In 1981, South Dakota Governor Bill Janklow asked his trusted friend, Dottie Howe, to create a handmade Christmas at the capitol. With creative inspiration and a knack for holiday spirit, Dottie made paper ornaments while kids and senior citizens made paper garland. The rotunda of the capitol building then hosted 12 Christmas trees, adorned solely with the handmade paper decorations.
Thus, a tradition was born.
While Christmas at the Capitol has evolved since its debut in 1981, the mission has remained the same: Enchance Christmas spirit at the Capitol.
Dottie Howe continued to produce a worthwhile event at the capitol for the next 16 years, with 30 trees in 1988 and 50 trees in 1997. This year, the 40th year of Christmas at the Capitol, 83 trees stand on three levels of the capitol building, decorated by various organizations, families, and groups from around the state.
The China Painters of South Dakota decorate a tree with hand-painted ornaments each year, and some of the painted ornaments from 40 years ago are still in use today.
Dawn Hill explains the multitude of sponsors and volunteers it takes each year to keep Christmas at the Capitol going strong. From the retrieval and transport of the trees to members of the decoration committee, corporations, and the community, Christmas at the Capitol would not be what it is today without strong state and local support.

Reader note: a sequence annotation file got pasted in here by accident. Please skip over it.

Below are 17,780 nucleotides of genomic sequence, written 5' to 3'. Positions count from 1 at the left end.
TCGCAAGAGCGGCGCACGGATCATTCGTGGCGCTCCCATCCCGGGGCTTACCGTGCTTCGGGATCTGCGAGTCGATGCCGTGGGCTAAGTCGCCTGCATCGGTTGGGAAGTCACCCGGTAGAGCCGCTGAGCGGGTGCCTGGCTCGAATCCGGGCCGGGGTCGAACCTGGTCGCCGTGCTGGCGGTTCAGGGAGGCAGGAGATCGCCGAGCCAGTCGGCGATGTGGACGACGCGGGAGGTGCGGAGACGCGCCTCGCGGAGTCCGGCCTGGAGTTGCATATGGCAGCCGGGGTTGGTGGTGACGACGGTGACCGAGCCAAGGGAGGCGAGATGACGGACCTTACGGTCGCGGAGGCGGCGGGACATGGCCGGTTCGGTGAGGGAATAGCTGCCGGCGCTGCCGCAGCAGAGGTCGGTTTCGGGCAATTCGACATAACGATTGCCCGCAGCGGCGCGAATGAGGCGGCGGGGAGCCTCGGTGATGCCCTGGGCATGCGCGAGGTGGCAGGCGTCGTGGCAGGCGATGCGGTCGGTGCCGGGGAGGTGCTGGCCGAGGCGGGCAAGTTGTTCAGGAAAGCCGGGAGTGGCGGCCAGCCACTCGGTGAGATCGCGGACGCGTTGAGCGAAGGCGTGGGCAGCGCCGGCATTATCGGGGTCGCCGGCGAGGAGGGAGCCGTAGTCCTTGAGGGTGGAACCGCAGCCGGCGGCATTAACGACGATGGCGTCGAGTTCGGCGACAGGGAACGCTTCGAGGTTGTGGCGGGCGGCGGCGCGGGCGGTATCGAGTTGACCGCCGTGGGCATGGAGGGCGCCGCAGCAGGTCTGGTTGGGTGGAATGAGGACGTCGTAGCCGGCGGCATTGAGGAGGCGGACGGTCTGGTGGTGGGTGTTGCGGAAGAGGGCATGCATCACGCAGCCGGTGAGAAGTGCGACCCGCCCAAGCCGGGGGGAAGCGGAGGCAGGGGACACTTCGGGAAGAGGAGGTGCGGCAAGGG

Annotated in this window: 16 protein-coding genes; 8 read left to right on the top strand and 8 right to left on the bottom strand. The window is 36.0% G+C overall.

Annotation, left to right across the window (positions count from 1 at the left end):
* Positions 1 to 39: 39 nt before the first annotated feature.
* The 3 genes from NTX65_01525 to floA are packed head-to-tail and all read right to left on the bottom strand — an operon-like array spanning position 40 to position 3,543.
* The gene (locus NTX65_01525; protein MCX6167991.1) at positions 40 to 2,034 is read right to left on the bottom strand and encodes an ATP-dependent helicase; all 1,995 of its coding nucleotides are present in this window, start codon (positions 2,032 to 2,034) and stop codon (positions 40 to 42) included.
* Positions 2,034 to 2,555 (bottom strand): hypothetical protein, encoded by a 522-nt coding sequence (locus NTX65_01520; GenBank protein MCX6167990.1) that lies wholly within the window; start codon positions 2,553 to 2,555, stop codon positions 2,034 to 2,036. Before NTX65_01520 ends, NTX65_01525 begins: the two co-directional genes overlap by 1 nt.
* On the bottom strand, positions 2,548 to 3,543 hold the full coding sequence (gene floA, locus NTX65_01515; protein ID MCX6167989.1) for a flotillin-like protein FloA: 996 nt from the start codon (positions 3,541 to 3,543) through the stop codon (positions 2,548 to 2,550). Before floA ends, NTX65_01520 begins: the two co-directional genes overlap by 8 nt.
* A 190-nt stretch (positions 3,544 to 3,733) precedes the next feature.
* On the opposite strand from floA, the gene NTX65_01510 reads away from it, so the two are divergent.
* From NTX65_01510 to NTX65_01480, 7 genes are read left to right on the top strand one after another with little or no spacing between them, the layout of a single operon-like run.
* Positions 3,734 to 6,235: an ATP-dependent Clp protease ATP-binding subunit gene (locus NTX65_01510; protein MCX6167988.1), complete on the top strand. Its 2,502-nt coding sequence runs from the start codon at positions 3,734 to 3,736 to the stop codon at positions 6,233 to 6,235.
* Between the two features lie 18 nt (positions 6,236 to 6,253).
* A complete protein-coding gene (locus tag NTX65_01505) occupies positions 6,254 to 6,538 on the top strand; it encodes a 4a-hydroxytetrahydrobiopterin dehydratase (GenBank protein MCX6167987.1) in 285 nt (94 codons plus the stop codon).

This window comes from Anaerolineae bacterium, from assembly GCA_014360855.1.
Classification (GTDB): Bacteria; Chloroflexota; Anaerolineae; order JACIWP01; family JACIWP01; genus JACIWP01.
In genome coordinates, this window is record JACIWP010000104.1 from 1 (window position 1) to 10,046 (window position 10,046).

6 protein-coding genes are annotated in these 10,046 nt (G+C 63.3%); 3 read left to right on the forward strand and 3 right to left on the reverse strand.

From a simple favor asked in 1981, the most unique and spirited capitol holiday tradition in the country continues to this day.
Hopefully, you can make it to “Pie Day” at the Capitol, this December 4th. If you can’t, however, be sure to choose another day to wander the hallways of the Capitol building to observe the masterful tree decorations, the dazzling lights, and the living history of a beloved South Dakota holiday tradition.
Drawing between 20 – 25,000 visitors each year (even from 14-25 foreign countries), Christmas at the Capitol is more than just another holiday display. It’s truly an all-American staple of the Christmas season.
For more details on Christmas at the Capitol, visit here.